The liberal Jesuit magazine America, with whom McElroy has a long and friendly relationship, was effusive at the appointment, calling McElroy an “advocate for the poor” and the appointment by Pope Francis “highly significant.” America’s Gerard O’Connell called McElroy “one of the intellectual heavyweights in the American hierarchy” who has “wholeheartedly embraced the vision and pastoral approach of Pope Francis.” He replaces Bishop Cirilo Flores, who died of cancer last year.

In a 2013 interview with O’Connell for La Stampa’s Inside the Vatican magazine, McElroy called poverty the “preeminent” issue for the Catholic Church, and complained, “In recent years, the conference of bishops has labeled abortion and euthanasia as the preeminent issues in the political order, but not poverty. This has had the effect of downgrading the perceived importance of poverty as a central focus for the Church’s witness.”

He added that the US bishops’ focus on issues of “intrinsic evil” like abortion, has distracted them from the fight against “structural sin” that is normally cited by the Church’s far-left as the cause of poverty. “I think that both issues should be intertwined in the Church’s approach to advancing the common good in the political order because I believe that it is compassion which morally unites these two issues – compassion for the suffering of the poor and compassion for the unborn.”

“I still am a believer in the underlying logic of Cardinal Bernardin’s seamless garment approach that saw all life issues as part of a continuum linked by the Catholic notions of compassion and justice.”

He made explicit his belief that the life issues are on an equal par with prudential matters like just war theory and immigration reform in a column for America the same year. Pope Francis’ “teachings demand a transformation of the existing Catholic political conversation in our nation, a transformation reflecting three themes: prioritizing the issue of poverty, focusing not only on intrinsic evils but also on structural sin, and acting with prudence when applying Catholic moral principles to specific legal enactments,” he wrote.

To truly be a “church for the poor,” the Catholic Church “must elevate the issue of poverty to the very top of its political agenda, establishing poverty alongside abortion as the pre-eminent moral issues.”

McElroy has also joined the left-leaning majority of US Catholic bishops in refusing to deny Communion to pro-abortion Catholic politicians. In a 2005 column for America, he called the proposal “partisan,” “Republican,” and “coercive.”

McElroy conceded that the existence of “pro-choice” Catholic politicians represents a “major failure in Church life,” but added that the suggestion that such people have excommunicated themselves “casts aside all the limitations and admonitions to pastoral solicitude that the church has traditionally demanded.” Repeating a favorite phrase of many US bishops, McElroy said that Americans “recoil from the use of the Eucharist as a political weapon.”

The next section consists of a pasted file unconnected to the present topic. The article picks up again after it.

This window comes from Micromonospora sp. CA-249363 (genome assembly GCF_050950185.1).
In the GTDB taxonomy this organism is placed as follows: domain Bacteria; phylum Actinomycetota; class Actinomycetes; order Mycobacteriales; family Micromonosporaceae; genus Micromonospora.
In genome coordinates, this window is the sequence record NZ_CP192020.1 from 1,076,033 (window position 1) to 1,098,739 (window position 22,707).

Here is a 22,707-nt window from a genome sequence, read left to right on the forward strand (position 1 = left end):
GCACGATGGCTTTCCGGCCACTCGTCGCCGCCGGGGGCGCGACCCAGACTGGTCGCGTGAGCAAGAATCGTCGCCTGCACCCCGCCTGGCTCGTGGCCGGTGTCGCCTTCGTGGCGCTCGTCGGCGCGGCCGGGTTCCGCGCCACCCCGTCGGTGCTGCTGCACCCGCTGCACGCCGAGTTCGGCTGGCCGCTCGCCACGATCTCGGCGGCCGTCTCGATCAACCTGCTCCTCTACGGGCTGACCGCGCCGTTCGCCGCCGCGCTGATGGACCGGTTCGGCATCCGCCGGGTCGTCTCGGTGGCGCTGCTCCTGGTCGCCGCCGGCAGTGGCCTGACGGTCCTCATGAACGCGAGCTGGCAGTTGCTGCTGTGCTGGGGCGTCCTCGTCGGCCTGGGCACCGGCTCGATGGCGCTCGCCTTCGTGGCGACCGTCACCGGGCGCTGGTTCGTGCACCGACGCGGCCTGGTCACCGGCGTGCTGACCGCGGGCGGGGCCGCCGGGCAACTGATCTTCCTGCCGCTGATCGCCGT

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David F. Prentis

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Contraception gave us divorce and gay ‘marriage’ and will destroy us: here’s how

David F. Prentis
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March 4, 2015 (LifeSiteNews.com) -- Although there has always been contraception, its acceptance and practice by society as a whole is a relatively new phenomenon. In the first part of the 20th century barrier methods became through mass production increasingly used. However, with the advent of the hormonal contraceptive pill in the 1960s the contraceptive era, ushering in the sexual revolution, really took off.

The term “revolution” is by no means exaggerated, for the result was a fundamental change in the understanding of human sexuality in society. With the pill, people thought, nothing can happen, i.e. no child could be conceived. Inhibitions broke down, so that there was an increase in adultery, living together before marriage and living together with no thought of marriage. Amoral sex education with the message, “You can do anything you like so long as your partner agrees and you use contraception. If there is an accident, have an abortion,” promoted sexual promiscuity from puberty onwards. Sexual activity has been degraded into a form of entertainment.

The immediate consequences of promiscuity starting in adolescence are obvious: the rampant increase of sexually transmitted diseases, infertility and the incapability of forming long-term relationships through frequent changes of partners and repeated disappointments.

The assumption that “nothing can happen” is erroneous, because contraceptives are by no means 100% effective. Children are conceived, and such “errors” must be corrected – the child is aborted.[1] The result has been devastating: the number of babies killed by abortion every year is about the same as the total number of deaths in the whole of World War II.

Apart from the carnage, enormous havoc is created in the relationship of the parents, whether married or not, very often leading to its breakdown. It would also be naive to imagine that Catholic women never resort to abortion.

The situation of couples practising NFP however is quite different. They are aware every day of the state of their fertility, asking themselves whether the marriage act on that day would result in conception; they do not lose sight of the child who could be conceived. They do not forget the fundamental purpose of the act. An unplanned child is therefore usually accepted.